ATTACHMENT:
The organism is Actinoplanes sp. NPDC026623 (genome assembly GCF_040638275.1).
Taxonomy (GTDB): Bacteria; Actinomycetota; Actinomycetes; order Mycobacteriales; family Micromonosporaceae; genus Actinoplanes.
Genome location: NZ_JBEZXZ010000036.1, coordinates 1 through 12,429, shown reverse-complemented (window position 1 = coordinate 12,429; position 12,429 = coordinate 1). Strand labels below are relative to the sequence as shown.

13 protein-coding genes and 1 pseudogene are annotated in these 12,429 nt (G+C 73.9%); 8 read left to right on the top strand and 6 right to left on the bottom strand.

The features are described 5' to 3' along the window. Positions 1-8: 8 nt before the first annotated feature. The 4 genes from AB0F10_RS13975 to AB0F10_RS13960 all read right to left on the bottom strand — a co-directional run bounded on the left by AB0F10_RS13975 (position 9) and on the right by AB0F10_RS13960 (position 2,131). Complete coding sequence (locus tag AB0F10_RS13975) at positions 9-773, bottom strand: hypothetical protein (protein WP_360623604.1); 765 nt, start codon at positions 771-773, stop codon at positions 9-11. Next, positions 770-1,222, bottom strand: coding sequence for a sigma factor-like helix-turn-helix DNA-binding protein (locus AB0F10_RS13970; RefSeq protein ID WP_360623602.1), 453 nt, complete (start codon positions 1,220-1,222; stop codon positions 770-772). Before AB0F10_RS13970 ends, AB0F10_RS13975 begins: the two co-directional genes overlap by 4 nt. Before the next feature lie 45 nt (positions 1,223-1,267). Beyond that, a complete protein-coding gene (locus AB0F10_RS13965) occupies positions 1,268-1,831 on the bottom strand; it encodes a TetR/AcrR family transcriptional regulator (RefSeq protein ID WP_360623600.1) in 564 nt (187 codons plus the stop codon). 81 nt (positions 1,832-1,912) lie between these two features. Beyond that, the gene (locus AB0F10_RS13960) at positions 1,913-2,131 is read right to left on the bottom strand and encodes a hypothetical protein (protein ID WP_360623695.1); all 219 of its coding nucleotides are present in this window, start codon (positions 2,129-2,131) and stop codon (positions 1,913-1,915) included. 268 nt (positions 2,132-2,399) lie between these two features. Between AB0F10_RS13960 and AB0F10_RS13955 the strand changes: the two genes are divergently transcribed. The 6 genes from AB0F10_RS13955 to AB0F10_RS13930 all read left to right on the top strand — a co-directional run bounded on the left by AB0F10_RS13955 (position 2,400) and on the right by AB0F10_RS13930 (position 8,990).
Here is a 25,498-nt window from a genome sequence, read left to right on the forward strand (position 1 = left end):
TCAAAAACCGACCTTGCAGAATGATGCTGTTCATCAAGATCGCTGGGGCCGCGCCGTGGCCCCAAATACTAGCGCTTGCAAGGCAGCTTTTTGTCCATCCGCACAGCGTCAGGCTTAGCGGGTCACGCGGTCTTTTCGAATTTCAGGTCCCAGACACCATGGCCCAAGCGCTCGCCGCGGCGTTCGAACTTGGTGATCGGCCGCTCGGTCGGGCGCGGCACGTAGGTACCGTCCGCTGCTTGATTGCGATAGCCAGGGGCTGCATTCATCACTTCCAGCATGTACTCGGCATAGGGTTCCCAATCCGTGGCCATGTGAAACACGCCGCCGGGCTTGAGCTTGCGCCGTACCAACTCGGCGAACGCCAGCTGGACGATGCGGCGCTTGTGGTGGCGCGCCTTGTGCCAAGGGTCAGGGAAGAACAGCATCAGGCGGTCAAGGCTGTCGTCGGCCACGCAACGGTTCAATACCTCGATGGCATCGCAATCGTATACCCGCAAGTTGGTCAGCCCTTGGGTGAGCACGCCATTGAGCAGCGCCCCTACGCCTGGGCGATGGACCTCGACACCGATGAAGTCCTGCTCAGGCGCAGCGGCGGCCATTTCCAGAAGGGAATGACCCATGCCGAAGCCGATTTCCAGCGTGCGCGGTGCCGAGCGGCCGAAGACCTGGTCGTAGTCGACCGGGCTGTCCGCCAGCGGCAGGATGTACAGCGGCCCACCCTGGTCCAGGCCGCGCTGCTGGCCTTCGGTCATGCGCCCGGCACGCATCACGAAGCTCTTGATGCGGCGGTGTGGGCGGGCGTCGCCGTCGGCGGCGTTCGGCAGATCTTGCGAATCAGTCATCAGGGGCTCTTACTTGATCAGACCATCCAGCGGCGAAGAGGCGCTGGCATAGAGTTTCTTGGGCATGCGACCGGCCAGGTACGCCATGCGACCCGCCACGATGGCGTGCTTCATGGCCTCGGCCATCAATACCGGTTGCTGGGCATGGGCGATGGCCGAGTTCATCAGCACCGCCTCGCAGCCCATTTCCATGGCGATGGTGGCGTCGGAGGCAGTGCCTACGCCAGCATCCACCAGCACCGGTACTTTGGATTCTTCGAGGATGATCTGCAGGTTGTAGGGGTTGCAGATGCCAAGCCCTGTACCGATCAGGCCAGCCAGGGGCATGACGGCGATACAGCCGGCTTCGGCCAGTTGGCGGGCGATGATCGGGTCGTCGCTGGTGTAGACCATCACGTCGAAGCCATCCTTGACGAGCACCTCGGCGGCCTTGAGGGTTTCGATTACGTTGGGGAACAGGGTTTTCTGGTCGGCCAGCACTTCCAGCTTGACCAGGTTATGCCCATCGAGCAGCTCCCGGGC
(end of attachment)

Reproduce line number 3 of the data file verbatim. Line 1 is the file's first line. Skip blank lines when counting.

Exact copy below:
Genome location: NZ_JBEZXZ010000036.1, coordinates 1 through 12,429, shown reverse-complemented (window position 1 = coordinate 12,429; position 12,429 = coordinate 1). Strand labels below are relative to the sequence as shown.